Despite generally dire predictions on the prospects for legislative enactment, those in the
social insurance policy advocacy coalition continue to advocate this approach with some
updating adjustments.
Tax Credits
Origins
Political leaders from left, right, and center of the political spectrum for two generations
have sought to use the tax code to achieve policy goals in a variety of fields. In the health
arena the obvious and often cited example is the tax deductibility and sheltering from
taxation of health insurance premiums paid by employers. Therefore, the long existence
of tax credit policy ideas is no surprise.
The early 1970s was a fertile time for the development of health policy ideas. Because it
was widely believed at the time some type of legislation was going to pass, many players
who had been in opposition to change decided to get in the game with a proposal. The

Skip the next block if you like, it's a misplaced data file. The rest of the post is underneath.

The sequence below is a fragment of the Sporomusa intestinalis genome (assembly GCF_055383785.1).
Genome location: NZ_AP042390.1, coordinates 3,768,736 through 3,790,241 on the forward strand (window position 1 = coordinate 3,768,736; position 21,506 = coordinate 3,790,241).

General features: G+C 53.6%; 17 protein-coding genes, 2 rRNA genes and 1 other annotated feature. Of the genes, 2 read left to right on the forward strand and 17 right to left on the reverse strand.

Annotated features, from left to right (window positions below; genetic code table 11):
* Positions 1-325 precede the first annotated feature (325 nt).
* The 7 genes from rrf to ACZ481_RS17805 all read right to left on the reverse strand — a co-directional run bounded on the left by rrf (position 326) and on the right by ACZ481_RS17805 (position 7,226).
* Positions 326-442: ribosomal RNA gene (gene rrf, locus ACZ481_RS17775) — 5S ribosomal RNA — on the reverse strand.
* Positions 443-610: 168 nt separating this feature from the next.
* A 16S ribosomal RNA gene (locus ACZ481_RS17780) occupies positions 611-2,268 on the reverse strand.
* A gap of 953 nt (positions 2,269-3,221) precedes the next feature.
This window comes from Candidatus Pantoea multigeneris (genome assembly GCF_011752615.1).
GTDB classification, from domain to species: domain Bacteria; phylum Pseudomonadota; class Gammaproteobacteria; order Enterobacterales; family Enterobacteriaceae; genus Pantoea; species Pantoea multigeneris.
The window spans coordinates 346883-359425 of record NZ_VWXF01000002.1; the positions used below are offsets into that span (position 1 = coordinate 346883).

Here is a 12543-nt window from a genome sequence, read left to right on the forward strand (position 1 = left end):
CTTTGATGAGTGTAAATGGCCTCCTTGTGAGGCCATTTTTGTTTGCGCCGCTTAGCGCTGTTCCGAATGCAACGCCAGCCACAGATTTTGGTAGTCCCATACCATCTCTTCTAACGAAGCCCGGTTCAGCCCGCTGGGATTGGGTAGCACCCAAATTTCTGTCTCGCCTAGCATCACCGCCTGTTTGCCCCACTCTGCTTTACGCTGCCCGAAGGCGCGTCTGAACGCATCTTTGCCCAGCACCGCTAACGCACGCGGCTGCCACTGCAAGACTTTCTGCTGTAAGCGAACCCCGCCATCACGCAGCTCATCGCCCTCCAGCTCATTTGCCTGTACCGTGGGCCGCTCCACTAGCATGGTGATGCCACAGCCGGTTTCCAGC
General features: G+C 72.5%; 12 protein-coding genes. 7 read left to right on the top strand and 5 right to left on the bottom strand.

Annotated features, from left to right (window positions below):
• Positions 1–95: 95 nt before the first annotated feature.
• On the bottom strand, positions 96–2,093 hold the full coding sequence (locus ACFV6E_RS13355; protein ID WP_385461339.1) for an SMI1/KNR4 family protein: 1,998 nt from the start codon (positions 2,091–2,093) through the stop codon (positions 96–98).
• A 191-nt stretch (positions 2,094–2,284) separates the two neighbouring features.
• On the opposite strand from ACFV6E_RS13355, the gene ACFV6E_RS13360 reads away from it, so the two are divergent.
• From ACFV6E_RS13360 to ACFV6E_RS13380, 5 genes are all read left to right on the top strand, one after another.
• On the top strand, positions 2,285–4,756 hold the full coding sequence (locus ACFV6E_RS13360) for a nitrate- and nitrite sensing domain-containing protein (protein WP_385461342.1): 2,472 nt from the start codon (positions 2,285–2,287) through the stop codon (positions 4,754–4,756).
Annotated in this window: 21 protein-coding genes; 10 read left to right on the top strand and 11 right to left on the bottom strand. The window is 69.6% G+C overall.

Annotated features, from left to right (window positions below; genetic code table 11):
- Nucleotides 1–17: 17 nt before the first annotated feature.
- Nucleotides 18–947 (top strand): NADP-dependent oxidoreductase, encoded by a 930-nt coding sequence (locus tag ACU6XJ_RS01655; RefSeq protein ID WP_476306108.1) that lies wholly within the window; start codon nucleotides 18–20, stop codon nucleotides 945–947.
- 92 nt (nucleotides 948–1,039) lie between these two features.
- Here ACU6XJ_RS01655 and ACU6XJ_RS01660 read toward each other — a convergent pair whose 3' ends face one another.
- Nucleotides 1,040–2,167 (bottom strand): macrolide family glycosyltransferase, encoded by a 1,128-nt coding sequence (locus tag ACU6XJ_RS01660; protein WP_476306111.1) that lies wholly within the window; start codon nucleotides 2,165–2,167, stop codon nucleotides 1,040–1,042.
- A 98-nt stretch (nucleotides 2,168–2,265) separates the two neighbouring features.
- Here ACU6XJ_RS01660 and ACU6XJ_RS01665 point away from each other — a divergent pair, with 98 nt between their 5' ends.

AMA endorsed an approach with a minimal departure from the status quo.
They supported the tax credit idea. In the 1970s this does not appear to have been a
policy idea with either broad support or prospects for passage. The AMA may have
regarded it as a plan whose major purpose was to give them a seat the table. However, in
the 1974 debate on the issue in the Ways and Means Committee a tax incentive
amendment pushed by AMA lobbyists gained twelve votes, including some Southern
Democrats.
It would be more than a decade later in the late 1980s when the tax credit approach began
to be taken seriously. The first President Bush offered a tax credit proposal as his